“We could do ours on Christmas Eve,” he said. “Remember that little basement apartment we lived in before we found the house?”
“It’s vacant at the moment. And the owner of the house is a friend. He’s trying to decide whether to rent it out again or remodel it as part of his house. I’m sure I could arrange for us to borrow the apartment.”
“And do what?”
“Cook our own Christmas dinner,” he said. “Just you and me and the boys. Not a big dinner—the kitchen’s pretty tiny. But I can drop by the turkey farm and get a small bird.”
“It takes a while to cook even a small turkey,” I pointed out.
“And you’ll probably be swamped with more church-swapping chores,” he said. “So I’ll pick up the ingredients, and the boys can help me get it started, and then you can join us in the basement apartment for our own little Christmas dinner. The four of us. And then when the tryptophan in the turkey starts working on the boys, we bring them home, put them to bed, and assemble the train tracks and whatever else in a fabulous mood.”
“It’s a crazy idea,” I said. “Let’s do it.”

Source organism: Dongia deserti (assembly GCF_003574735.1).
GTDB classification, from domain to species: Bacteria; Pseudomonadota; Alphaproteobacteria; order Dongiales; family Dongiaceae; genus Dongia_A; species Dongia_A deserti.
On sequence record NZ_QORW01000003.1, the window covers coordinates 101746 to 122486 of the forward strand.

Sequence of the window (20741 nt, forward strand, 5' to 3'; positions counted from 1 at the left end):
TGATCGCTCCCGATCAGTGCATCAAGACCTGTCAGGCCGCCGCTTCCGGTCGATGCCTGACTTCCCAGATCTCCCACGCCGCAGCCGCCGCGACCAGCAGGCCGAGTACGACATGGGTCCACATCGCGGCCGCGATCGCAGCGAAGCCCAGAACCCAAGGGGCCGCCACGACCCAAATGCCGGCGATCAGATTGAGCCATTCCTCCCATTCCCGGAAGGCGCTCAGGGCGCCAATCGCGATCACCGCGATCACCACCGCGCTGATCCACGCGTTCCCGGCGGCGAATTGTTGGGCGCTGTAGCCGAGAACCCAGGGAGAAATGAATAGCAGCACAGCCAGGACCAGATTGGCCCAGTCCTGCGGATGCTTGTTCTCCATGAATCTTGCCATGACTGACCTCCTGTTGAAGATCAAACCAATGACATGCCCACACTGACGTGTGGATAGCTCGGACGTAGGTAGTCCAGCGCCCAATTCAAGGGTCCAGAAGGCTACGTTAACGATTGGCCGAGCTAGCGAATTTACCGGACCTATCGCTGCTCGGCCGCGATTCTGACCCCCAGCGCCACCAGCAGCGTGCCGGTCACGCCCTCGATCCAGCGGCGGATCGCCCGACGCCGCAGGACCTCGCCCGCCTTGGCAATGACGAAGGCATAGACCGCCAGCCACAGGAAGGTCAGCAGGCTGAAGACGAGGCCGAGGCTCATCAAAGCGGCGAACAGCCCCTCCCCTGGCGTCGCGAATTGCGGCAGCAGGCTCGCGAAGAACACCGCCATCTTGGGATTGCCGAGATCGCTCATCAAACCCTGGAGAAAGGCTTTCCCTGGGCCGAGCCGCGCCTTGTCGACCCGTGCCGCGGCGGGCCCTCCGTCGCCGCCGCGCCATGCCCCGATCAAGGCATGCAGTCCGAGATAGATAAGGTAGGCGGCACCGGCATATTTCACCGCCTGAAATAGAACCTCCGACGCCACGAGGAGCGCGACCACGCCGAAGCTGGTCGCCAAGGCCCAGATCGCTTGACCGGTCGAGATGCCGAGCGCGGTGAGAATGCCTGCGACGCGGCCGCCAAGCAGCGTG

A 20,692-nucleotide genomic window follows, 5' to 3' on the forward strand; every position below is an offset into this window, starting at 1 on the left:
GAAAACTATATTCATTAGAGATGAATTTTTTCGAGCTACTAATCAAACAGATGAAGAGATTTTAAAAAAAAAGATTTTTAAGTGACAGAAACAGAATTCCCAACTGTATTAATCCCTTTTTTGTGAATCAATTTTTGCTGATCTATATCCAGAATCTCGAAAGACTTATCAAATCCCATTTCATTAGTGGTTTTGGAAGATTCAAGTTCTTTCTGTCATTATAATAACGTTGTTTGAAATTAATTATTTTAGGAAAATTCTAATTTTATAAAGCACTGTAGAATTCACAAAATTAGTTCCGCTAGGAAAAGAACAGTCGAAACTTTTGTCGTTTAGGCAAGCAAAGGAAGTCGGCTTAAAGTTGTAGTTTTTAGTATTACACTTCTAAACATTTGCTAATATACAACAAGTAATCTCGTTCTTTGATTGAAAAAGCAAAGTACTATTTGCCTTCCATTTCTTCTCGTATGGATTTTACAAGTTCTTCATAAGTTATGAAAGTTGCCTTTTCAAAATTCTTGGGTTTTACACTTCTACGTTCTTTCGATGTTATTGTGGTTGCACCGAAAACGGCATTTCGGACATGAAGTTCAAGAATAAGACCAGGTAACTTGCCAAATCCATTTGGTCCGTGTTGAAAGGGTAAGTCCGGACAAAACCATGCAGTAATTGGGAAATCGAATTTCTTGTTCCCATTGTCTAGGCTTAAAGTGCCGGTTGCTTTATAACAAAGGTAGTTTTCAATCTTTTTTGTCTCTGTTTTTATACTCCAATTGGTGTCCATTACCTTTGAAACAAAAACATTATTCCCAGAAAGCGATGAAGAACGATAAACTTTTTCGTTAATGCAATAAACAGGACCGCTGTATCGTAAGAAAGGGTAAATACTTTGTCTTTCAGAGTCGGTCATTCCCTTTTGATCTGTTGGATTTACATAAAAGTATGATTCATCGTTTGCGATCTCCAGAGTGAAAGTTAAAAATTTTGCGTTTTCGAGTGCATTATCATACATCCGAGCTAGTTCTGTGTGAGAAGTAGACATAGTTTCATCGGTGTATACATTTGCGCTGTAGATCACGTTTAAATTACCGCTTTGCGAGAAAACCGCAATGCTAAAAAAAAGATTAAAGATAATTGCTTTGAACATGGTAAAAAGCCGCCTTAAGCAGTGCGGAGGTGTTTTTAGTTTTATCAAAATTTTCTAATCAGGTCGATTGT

making new ones…
Still, it was cozy. And filled with the most delicious smells—turkey and gingerbread and pumpkin pie. And decorated just as extravagantly as our house was, though clearly by different hands. The bathroom curtain had been drawn aside to reveal a skinny six-foot spruce tree occupying the shower stall—one of the few spaces large enough to hold it. The tree, the rest of the bathroom, and the whole apartment were decorated with red and gold paper chains, lopsided stars cut out of gold paper, and garlands of evergreen held together with Scotch tape, from which I deduced that Michael and the boys had picked the vegetation themselves. A papier-maché Santa and nine papier-maché reindeer hung from the ceiling. The power cord to Rudolph’s flashing red nose was wrapped in tinsel and taped across the ceiling and down one wall until it could reach a vacant outlet. And taped to all the walls were Christmas posters painted by the boys. Wise men riding on beasts that looked a lot more like llamas than camels. Mary and Joseph bending tenderly over a baby Jesus who seemed to be occupying a car seat rather than a manger. Santa Claus, Mrs. Claus, and the elves surrounded by a three-foot-high avalanche of presents— including what I suspected was a giant hamster cage. A giant Christmas tree almost hidden by the wrapped presents piled around it. A mantel from which hung a line of stockings large enough for giants.